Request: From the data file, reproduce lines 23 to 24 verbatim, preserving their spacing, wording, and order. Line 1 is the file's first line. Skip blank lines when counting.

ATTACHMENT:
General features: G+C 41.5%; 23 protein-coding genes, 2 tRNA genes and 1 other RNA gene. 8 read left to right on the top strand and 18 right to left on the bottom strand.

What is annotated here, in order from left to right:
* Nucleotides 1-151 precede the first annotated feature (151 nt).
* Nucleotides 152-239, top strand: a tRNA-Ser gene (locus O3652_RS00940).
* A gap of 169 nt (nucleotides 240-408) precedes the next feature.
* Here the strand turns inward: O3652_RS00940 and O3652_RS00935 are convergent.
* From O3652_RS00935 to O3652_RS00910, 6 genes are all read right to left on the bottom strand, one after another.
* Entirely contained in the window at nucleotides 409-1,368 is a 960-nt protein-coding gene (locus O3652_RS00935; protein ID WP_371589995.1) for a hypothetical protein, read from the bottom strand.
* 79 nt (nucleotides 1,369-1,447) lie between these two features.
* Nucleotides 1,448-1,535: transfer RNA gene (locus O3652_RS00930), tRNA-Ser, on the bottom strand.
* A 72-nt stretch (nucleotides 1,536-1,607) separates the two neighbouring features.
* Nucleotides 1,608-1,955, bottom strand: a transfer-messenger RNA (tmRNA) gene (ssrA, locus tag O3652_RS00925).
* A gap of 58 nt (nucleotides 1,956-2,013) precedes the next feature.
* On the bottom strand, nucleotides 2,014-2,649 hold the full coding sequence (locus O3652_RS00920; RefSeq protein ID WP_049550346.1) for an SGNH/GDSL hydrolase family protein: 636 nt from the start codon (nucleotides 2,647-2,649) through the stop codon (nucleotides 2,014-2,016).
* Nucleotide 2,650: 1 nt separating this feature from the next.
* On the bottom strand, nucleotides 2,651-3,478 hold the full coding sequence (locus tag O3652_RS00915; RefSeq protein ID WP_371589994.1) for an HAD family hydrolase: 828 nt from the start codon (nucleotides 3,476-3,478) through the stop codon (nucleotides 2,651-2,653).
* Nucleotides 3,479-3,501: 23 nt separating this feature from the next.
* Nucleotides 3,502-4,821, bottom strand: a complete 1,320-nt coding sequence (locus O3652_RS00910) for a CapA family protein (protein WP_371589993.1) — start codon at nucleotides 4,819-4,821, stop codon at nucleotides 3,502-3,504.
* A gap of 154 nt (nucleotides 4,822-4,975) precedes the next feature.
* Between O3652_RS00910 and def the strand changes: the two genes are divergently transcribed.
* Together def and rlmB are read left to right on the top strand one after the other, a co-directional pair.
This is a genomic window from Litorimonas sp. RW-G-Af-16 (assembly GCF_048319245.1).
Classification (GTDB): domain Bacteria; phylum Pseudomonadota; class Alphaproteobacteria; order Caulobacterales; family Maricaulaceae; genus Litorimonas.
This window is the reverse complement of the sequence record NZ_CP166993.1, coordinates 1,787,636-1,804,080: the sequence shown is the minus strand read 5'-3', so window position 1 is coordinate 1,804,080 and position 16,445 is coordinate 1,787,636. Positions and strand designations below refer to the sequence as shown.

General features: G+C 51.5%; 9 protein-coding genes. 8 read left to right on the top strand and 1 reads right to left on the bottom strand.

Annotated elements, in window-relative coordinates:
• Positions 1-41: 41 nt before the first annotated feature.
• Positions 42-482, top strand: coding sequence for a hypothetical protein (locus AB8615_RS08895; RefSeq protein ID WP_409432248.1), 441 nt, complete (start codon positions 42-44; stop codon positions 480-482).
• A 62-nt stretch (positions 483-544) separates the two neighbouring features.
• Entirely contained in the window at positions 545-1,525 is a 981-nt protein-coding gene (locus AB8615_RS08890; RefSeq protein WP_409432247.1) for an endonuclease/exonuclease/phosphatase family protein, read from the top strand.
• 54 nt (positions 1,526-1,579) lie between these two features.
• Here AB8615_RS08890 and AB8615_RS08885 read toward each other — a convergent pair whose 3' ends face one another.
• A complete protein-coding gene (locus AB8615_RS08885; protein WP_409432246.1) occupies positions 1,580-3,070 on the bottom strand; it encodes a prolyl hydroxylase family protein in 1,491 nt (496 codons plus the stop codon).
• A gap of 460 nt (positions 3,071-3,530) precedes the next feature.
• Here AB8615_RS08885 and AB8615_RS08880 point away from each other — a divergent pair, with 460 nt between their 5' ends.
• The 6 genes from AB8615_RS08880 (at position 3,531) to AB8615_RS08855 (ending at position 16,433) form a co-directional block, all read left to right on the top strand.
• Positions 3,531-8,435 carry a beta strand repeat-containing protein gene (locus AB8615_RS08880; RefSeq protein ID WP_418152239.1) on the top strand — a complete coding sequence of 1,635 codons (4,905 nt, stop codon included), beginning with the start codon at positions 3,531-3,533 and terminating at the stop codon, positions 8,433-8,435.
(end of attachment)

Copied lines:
Classification (GTDB): domain Bacteria; phylum Pseudomonadota; class Alphaproteobacteria; order Caulobacterales; family Maricaulaceae; genus Litorimonas.
This window is the reverse complement of the sequence record NZ_CP166993.1, coordinates 1,787,636-1,804,080: the sequence shown is the minus strand read 5'-3', so window position 1 is coordinate 1,804,080 and position 16,445 is coordinate 1,787,636. Positions and strand designations below refer to the sequence as shown.